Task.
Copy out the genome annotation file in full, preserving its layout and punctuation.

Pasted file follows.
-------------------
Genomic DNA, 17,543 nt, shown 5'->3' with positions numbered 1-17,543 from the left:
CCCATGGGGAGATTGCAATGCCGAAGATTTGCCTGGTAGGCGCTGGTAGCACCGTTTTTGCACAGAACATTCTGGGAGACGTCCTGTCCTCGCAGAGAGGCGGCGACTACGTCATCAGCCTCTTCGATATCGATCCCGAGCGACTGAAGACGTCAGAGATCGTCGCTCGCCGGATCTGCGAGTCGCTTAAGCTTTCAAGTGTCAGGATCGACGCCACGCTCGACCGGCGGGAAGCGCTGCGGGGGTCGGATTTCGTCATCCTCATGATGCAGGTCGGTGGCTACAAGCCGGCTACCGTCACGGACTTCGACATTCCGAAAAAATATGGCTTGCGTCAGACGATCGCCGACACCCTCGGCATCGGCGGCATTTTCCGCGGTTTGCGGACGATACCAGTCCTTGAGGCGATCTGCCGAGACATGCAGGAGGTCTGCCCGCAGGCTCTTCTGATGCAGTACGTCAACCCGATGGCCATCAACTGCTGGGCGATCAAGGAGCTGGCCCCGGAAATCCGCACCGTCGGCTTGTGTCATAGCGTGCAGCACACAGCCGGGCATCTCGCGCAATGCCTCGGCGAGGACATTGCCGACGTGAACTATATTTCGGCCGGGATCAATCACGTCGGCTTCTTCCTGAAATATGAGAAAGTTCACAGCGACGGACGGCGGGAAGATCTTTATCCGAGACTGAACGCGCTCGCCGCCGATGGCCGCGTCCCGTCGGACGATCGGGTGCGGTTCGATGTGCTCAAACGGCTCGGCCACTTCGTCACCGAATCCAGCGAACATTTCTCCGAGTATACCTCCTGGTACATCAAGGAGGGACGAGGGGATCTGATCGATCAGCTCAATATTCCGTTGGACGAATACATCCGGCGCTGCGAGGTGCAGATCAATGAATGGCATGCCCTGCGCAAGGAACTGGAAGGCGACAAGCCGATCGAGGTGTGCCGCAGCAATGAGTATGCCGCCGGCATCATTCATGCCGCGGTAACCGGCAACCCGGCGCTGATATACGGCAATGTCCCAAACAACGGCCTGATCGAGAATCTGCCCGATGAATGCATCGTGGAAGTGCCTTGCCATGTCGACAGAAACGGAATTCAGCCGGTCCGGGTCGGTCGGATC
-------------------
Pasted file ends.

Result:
Genomic DNA, 17,543 nt, shown 5'->3' with positions numbered 1-17,543 from the left:
CCCATGGGGAGATTGCAATGCCGAAGATTTGCCTGGTAGGCGCTGGTAGCACCGTTTTTGCACAGAACATTCTGGGAGACGTCCTGTCCTCGCAGAGAGGCGGCGACTACGTCATCAGCCTCTTCGATATCGATCCCGAGCGACTGAAGACGTCAGAGATCGTCGCTCGCCGGATCTGCGAGTCGCTTAAGCTTTCAAGTGTCAGGATCGACGCCACGCTCGACCGGCGGGAAGCGCTGCGGGGGTCGGATTTCGTCATCCTCATGATGCAGGTCGGTGGCTACAAGCCGGCTACCGTCACGGACTTCGACATTCCGAAAAAATATGGCTTGCGTCAGACGATCGCCGACACCCTCGGCATCGGCGGCATTTTCCGCGGTTTGCGGACGATACCAGTCCTTGAGGCGATCTGCCGAGACATGCAGGAGGTCTGCCCGCAGGCTCTTCTGATGCAGTACGTCAACCCGATGGCCATCAACTGCTGGGCGATCAAGGAGCTGGCCCCGGAAATCCGCACCGTCGGCTTGTGTCATAGCGTGCAGCACACAGCCGGGCATCTCGCGCAATGCCTCGGCGAGGACATTGCCGACGTGAACTATATTTCGGCCGGGATCAATCACGTCGGCTTCTTCCTGAAATATGAGAAAGTTCACAGCGACGGACGGCGGGAAGATCTTTATCCGAGACTGAACGCGCTCGCCGCCGATGGCCGCGTCCCGTCGGACGATCGGGTGCGGTTCGATGTGCTCAAACGGCTCGGCCACTTCGTCACCGAATCCAGCGAACATTTCTCCGAGTATACCTCCTGGTACATCAAGGAGGGACGAGGGGATCTGATCGATCAGCTCAATATTCCGTTGGACGAATACATCCGGCGCTGCGAGGTGCAGATCAATGAATGGCATGCCCTGCGCAAGGAACTGGAAGGCGACAAGCCGATCGAGGTGTGCCGCAGCAATGAGTATGCCGCCGGCATCATTCATGCCGCGGTAACCGGCAACCCGGCGCTGATATACGGCAATGTCCCAAACAACGGCCTGATCGAGAATCTGCCCGATGAATGCATCGTGGAAGTGCCTTGCCATGTCGACAGAAACGGAATTCAGCCGGTCCGGGTCGGTCGGATC